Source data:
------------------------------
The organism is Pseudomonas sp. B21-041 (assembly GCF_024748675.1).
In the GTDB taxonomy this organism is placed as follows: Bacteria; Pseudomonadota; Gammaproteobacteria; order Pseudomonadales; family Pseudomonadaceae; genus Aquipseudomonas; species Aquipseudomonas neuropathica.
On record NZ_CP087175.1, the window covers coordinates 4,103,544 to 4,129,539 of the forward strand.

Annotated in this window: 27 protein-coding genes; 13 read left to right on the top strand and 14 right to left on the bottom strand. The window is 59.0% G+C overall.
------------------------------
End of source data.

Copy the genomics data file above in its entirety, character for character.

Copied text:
The organism is Pseudomonas sp. B21-041 (assembly GCF_024748675.1).
In the GTDB taxonomy this organism is placed as follows: Bacteria; Pseudomonadota; Gammaproteobacteria; order Pseudomonadales; family Pseudomonadaceae; genus Aquipseudomonas; species Aquipseudomonas neuropathica.
On record NZ_CP087175.1, the window covers coordinates 4,103,544 to 4,129,539 of the forward strand.

Annotated in this window: 27 protein-coding genes; 13 read left to right on the top strand and 14 right to left on the bottom strand. The window is 59.0% G+C overall.